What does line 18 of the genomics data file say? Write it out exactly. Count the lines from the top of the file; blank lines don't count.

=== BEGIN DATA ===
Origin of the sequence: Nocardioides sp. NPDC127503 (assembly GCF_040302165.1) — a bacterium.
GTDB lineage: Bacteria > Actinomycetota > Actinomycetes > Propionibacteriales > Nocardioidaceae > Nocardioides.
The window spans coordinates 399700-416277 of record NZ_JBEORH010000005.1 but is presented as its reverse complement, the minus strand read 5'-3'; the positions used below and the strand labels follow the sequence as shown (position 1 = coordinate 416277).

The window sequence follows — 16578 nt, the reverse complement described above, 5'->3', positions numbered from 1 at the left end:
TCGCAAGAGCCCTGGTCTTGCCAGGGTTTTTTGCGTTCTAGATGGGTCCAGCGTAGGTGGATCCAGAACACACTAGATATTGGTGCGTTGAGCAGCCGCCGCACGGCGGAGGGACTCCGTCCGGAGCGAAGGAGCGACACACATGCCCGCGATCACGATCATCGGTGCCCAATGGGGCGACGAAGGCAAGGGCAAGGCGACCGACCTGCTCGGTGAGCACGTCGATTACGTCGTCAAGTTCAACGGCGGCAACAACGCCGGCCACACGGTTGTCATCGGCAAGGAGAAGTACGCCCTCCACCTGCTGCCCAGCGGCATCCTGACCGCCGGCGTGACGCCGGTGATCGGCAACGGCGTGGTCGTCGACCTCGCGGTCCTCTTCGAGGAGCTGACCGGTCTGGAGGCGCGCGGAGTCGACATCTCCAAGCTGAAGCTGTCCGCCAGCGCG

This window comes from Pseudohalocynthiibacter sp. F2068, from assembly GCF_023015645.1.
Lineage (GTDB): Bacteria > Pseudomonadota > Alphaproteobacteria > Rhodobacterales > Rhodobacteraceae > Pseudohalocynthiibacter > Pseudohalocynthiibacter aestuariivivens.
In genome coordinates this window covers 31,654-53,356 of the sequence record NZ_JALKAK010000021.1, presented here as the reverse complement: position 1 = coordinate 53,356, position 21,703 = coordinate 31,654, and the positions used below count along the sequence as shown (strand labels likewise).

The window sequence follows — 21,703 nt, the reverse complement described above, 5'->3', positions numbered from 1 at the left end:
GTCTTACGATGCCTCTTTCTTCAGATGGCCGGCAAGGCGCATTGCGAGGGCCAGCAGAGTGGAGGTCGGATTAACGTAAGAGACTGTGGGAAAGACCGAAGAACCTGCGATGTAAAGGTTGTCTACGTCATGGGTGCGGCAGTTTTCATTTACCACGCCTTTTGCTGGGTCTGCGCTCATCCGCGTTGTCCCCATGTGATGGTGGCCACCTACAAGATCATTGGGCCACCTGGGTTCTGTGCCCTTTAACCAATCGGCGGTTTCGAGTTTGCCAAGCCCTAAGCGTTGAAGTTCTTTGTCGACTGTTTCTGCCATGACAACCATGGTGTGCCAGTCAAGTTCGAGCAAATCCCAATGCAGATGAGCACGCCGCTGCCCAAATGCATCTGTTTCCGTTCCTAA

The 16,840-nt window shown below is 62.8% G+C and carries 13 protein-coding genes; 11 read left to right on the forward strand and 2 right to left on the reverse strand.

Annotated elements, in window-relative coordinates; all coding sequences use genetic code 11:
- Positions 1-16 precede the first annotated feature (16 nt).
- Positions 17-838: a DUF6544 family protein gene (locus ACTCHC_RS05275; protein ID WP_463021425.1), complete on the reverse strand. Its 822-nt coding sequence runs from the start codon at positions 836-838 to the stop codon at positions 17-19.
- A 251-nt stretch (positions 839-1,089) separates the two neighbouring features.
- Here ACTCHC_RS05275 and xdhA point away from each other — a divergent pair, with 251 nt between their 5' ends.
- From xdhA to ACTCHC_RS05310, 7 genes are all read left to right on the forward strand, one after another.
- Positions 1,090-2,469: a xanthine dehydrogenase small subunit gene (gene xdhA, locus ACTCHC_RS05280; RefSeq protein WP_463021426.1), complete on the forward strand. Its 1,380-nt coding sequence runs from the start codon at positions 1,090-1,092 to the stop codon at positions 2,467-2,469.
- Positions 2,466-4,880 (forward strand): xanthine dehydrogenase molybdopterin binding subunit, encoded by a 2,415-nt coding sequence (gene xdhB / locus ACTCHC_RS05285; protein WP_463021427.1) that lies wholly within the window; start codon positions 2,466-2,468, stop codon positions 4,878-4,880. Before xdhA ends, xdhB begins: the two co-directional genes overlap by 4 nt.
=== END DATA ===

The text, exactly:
- Positions 1,090-2,469: a xanthine dehydrogenase small subunit gene (gene xdhA, locus ACTCHC_RS05280; RefSeq protein WP_463021426.1), complete on the forward strand. Its 1,380-nt coding sequence runs from the start codon at positions 1,090-1,092 to the stop codon at positions 2,467-2,469.